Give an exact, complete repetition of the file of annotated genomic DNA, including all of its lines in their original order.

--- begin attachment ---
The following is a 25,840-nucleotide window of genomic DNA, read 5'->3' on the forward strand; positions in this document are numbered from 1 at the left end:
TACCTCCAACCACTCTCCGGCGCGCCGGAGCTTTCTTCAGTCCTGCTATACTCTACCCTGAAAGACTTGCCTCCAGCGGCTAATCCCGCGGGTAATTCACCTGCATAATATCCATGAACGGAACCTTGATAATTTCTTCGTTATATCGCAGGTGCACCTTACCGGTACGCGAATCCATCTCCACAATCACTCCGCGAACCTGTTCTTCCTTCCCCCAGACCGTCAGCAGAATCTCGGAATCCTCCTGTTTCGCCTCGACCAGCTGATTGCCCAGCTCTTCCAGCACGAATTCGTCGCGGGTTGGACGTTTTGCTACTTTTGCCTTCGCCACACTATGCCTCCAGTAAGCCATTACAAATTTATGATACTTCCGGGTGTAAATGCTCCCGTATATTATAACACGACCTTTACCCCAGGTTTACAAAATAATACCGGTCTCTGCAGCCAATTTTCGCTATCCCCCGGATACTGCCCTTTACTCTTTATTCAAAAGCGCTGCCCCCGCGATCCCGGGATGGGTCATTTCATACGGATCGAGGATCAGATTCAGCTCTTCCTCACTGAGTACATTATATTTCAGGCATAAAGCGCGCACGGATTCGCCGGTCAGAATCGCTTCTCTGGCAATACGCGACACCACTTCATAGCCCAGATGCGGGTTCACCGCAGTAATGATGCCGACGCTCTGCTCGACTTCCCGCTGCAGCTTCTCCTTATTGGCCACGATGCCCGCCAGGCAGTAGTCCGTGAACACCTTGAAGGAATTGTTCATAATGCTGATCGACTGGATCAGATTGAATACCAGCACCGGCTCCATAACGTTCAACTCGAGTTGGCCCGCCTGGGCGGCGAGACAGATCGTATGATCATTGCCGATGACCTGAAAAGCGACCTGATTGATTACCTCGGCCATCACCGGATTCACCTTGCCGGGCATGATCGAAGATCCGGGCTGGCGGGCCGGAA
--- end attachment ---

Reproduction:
The following is a 25,840-nucleotide window of genomic DNA, read 5'->3' on the forward strand; positions in this document are numbered from 1 at the left end:
TACCTCCAACCACTCTCCGGCGCGCCGGAGCTTTCTTCAGTCCTGCTATACTCTACCCTGAAAGACTTGCCTCCAGCGGCTAATCCCGCGGGTAATTCACCTGCATAATATCCATGAACGGAACCTTGATAATTTCTTCGTTATATCGCAGGTGCACCTTACCGGTACGCGAATCCATCTCCACAATCACTCCGCGAACCTGTTCTTCCTTCCCCCAGACCGTCAGCAGAATCTCGGAATCCTCCTGTTTCGCCTCGACCAGCTGATTGCCCAGCTCTTCCAGCACGAATTCGTCGCGGGTTGGACGTTTTGCTACTTTTGCCTTCGCCACACTATGCCTCCAGTAAGCCATTACAAATTTATGATACTTCCGGGTGTAAATGCTCCCGTATATTATAACACGACCTTTACCCCAGGTTTACAAAATAATACCGGTCTCTGCAGCCAATTTTCGCTATCCCCCGGATACTGCCCTTTACTCTTTATTCAAAAGCGCTGCCCCCGCGATCCCGGGATGGGTCATTTCATACGGATCGAGGATCAGATTCAGCTCTTCCTCACTGAGTACATTATATTTCAGGCATAAAGCGCGCACGGATTCGCCGGTCAGAATCGCTTCTCTGGCAATACGCGACACCACTTCATAGCCCAGATGCGGGTTCACCGCAGTAATGATGCCGACGCTCTGCTCGACTTCCCGCTGCAGCTTCTCCTTATTGGCCACGATGCCCGCCAGGCAGTAGTCCGTGAACACCTTGAAGGAATTGTTCATAATGCTGATCGACTGGATCAGATTGAATACCAGCACCGGCTCCATAACGTTCAACTCGAGTTGGCCCGCCTGGGCGGCGAGACAGATCGTATGATCATTGCCGATGACCTGAAAAGCGACCTGATTGATTACCTCGGCCATCACCGGATTCACCTTGCCGGGCATGATCGAAGATCCGGGCTGGCGGGCCGGAA